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Difference in prevalence of hepatitis B markers in children born either in Sweden or in Turkey of Assyrian immigrants.

https://arctichealth.org/en/permalink/ahliterature39642
Source
Scand J Infect Dis. 1985;17(2):147-50
Publication Type
Article
Date
1985
Author
E. Bäck
D. Danielsson
B O Lundqvist
Source
Scand J Infect Dis. 1985;17(2):147-50
Date
1985
Language
English
Publication Type
Article
Keywords
Adolescent
Child
Comparative Study
Epidemiologic Methods
Hepatitis B - epidemiology - immunology
Hepatitis B Antibodies - isolation & purification
Hepatitis B Surface Antigens - isolation & purification
Hepatitis B e Antigens - isolation & purification
Humans
Middle East - ethnology
Risk
Sweden
Turkey - ethnology
Abstract
Sera from 95 children below 20 years of age born to Assyrian immigrants were tested for markers for hepatitis B virus (HBV). HBV markers were found in 26% of the study population. However, no markers were demonstrated in children born in Sweden. Of the 62 children born in Turkey or the Middle East 39% had HBV markers and 4 (6.5%) had HBsAg. Three of the 4 HBsAg+ children had anti-HBe and 1 HBeAg. These results suggest that the transmission of HB in Assyrians may be mainly horizontal rather than vertical. Children of Assyrian immigrants born in Sweden do not seem to constitute a risk group for transmission of HB, whereas those born in Turkey or the Middle East constitute the same risk as reported in a general population of Turks.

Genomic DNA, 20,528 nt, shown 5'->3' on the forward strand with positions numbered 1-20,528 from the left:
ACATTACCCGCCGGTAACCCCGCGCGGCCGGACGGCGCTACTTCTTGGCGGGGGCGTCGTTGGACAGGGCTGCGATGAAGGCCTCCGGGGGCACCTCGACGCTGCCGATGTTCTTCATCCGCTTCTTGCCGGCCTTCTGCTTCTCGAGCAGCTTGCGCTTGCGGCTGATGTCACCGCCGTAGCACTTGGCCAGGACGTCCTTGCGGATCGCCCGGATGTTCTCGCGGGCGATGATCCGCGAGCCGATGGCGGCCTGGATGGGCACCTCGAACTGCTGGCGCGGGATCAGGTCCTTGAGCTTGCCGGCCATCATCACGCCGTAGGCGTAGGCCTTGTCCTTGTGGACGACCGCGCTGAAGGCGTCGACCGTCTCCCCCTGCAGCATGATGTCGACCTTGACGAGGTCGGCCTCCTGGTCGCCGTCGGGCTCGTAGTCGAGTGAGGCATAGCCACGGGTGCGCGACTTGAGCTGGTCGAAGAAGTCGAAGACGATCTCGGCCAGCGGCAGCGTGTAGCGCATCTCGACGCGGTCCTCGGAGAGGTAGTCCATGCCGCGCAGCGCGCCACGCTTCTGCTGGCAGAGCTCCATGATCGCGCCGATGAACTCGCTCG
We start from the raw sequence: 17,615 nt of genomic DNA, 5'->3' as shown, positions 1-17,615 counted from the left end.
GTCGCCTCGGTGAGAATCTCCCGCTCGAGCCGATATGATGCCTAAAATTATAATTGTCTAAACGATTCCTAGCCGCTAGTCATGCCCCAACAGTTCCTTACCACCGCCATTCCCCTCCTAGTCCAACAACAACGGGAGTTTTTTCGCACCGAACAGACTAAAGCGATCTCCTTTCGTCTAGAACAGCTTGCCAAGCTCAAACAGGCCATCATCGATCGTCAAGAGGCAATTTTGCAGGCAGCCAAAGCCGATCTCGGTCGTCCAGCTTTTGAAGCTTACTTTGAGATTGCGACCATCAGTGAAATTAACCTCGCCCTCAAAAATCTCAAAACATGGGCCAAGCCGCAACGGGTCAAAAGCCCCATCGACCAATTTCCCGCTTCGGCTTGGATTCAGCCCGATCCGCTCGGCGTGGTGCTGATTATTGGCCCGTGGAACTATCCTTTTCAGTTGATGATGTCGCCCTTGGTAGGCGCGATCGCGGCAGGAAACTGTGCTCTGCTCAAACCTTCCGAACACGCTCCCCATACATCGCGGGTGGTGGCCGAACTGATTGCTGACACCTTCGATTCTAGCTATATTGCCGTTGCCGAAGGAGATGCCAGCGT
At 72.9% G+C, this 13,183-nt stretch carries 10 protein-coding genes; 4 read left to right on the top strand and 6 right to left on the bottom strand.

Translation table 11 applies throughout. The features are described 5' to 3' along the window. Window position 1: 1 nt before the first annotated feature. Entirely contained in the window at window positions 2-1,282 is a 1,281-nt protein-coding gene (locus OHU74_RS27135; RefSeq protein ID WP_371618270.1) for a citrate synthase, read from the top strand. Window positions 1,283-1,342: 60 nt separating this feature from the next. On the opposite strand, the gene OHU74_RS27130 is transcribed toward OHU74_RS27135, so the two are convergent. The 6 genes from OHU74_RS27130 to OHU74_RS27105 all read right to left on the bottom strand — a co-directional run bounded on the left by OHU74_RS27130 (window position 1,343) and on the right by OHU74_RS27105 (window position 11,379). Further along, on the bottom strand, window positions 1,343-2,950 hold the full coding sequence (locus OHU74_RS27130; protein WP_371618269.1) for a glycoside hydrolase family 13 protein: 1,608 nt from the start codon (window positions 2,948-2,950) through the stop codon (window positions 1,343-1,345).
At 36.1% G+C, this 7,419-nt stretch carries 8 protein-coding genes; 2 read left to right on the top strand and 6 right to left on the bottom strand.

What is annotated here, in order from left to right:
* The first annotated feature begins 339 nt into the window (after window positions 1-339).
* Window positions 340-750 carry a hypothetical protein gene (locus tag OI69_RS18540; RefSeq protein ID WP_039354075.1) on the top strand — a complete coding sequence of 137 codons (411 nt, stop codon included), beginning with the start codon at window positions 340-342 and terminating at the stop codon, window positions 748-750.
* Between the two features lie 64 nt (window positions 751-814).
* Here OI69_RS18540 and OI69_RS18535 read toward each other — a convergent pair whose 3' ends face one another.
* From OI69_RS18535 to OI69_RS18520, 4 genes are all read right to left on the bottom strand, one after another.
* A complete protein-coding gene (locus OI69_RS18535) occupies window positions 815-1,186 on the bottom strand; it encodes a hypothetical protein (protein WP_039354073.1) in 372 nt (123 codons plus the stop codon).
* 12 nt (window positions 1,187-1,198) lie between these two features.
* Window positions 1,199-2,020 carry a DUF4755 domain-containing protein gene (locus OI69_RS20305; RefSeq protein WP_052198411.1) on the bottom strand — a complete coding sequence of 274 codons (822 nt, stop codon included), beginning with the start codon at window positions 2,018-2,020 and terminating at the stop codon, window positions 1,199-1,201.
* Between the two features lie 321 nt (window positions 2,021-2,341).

PubMed ID
4023634 View in PubMed
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